Must We Take Off Our Headscarf For The National Identification Card?
In accordance with plans by the government to ensure that, all Ghanaians have been appropriately identified and documented, the government of Ghana introduced the Ghana Card. This project, specially launched by the Vice President, H.E Mahmoud Bawumia is hoped to be successful contrary to the defunct national identity card.
The registration process started with the Adentan constituency and currently, residents in the Madina Constituency are undergoing their Ghana card registration. This morning, The Today’s Muslim received a report from a resident of Madina who lamented about an ordeal she went through in getting her Ghana card.
She narrated; “I went out today, Tuesday December 18 2018, at about 10 am as a patriotic citizen to register for the new national identity card at the Madina UN Central Mosque. I obediently joined the queue until it got to my turn. I was assisted by an agent of the NIA who helped me fill my forms before presenting it to the other agents so I could take a photograph for my card. My finger prints were taken and I readily took off my niqab for the photograph, exposing my face and ensuring that my ears were visible as well.
I thought I was done, only to be told to take off my hijab completely so that my hair would be exposed before I would be allowed to take the picture. I vehemently opposed the directive. After wrangling over the matter for a while, they called their supervisor who told to me that, this was a new order from above. I showed them the picture on my passport which had my face and ears revealing but still covered in hijab. However, they were still not convinced. Every other document of mine including my voters ID and health insurance card has similar picture of me in hijab with my face and ears showing. This new ‘order from above’ seemed odd to me so I kept defending my stance until another lady who I suppose works with the National Identification Authority joined the wrangle. To my surprise, she asked me: ‘Madam, are you sure you are a Ghanaian?’ After showing her my passport, I still spent another half-an-hour trying to convince them that I didn’t have to take off my hijab to be able to take the picture. Eventually, there was no option for me but to take off my hijab only so I could complete the process – a decision I will regret for the rest of my life.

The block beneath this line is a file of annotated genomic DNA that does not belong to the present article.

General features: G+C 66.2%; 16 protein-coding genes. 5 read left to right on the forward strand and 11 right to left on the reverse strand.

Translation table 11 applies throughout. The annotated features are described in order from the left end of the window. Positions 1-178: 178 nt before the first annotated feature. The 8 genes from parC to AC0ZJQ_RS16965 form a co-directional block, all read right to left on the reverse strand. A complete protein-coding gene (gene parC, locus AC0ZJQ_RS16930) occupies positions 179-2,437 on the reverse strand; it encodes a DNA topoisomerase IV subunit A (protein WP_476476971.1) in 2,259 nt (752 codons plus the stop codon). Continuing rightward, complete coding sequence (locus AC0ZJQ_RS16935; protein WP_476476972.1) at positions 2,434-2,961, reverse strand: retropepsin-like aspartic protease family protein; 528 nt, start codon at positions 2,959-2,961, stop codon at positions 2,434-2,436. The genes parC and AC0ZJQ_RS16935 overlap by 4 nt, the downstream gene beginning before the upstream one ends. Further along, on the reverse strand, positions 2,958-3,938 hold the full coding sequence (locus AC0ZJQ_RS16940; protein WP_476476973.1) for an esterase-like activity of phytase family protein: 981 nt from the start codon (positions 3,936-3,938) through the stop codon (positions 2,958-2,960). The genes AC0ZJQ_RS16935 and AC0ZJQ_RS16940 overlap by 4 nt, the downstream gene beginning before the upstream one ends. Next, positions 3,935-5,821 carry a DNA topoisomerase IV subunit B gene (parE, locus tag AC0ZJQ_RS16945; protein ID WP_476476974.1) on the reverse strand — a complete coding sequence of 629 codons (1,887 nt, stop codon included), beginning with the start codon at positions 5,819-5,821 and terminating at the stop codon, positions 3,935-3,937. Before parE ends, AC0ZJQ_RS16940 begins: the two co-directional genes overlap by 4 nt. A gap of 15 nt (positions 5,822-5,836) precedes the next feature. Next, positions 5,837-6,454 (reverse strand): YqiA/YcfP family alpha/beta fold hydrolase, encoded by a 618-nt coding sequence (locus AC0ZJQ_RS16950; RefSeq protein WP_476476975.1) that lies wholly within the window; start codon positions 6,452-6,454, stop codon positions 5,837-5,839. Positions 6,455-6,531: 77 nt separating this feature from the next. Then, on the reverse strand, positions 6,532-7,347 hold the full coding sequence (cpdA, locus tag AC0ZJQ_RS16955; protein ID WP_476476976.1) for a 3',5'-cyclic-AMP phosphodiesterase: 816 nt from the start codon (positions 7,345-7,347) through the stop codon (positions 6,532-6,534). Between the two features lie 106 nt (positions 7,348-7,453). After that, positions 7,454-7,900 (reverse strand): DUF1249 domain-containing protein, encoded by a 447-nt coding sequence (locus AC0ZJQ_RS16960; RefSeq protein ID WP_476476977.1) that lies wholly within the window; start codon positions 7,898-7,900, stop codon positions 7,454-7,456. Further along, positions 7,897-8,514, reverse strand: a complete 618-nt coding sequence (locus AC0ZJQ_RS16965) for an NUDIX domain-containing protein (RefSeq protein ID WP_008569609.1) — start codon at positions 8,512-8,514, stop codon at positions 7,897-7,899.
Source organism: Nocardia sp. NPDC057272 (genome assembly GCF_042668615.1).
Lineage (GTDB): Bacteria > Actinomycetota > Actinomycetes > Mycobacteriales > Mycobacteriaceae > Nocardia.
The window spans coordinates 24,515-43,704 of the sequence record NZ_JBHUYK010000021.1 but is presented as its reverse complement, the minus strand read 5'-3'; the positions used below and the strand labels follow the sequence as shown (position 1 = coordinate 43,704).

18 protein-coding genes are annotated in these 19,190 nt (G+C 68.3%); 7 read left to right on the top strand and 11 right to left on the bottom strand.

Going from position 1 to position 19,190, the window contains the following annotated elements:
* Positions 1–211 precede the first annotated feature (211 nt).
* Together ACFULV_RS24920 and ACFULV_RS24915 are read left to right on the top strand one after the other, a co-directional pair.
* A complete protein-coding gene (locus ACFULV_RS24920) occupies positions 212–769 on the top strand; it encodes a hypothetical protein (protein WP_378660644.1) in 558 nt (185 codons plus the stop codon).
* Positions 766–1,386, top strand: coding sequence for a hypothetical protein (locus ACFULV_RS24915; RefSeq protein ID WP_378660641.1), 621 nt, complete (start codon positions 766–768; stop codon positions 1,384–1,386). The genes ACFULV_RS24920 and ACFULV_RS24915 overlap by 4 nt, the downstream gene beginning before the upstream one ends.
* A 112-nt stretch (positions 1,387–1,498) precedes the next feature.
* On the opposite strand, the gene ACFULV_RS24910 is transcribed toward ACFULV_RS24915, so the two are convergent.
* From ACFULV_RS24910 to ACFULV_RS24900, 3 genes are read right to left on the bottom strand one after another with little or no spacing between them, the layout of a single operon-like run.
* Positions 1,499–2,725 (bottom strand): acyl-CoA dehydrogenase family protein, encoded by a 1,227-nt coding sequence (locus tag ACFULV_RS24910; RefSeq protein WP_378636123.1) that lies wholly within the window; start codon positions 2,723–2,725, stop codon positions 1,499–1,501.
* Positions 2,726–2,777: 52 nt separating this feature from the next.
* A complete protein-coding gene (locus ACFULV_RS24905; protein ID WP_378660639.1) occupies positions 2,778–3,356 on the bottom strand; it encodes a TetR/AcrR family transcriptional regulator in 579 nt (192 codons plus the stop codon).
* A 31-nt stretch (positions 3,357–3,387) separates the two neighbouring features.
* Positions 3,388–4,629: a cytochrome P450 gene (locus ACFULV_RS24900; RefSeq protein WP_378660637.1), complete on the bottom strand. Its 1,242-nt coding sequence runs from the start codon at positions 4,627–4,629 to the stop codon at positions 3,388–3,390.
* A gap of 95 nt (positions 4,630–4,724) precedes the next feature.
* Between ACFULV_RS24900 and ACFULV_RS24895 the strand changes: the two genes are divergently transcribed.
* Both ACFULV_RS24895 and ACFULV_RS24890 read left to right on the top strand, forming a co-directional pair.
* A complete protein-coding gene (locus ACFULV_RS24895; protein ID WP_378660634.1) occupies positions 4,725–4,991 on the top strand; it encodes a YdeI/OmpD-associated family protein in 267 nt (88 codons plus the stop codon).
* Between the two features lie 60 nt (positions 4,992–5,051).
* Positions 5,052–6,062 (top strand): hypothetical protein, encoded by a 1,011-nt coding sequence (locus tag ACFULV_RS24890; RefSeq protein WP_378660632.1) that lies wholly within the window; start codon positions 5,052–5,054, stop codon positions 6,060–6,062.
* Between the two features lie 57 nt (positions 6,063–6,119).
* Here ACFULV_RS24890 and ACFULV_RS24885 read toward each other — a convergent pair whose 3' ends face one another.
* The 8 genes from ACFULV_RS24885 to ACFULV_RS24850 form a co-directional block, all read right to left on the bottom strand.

Later after I had completed the registration process, one of the NIA workers who was also a Muslim, told me an old lady sitting beside me did not take off her “duku” (hair gear) but was allowed to take the picture.”
Nabeela’s situation is often common when it is time for individual identity registration in Ghana. In the past, voter registration has been faced with this same issue where some registration centers make it mandatory for Muslim women to remove their headscarf before taking a picture. Some Muslim students have equally reported similar cases where they were mandated to remove their headscarf before being allowed to take a picture for student ID cards. The question Nabeela and many like her are asking is, is there a law that supports the claim that Muslim women have to take off their headscarf before they are allowed to take any identity picture? What is the best way we can reach a consensus to ensure that, such problems are not encountered during registration? What are our leaders, especially the Muslim leaders doing about this issue?
Credit: Nabeela Bansy
Image Credit: HijabTytude.Where fashion meets modesty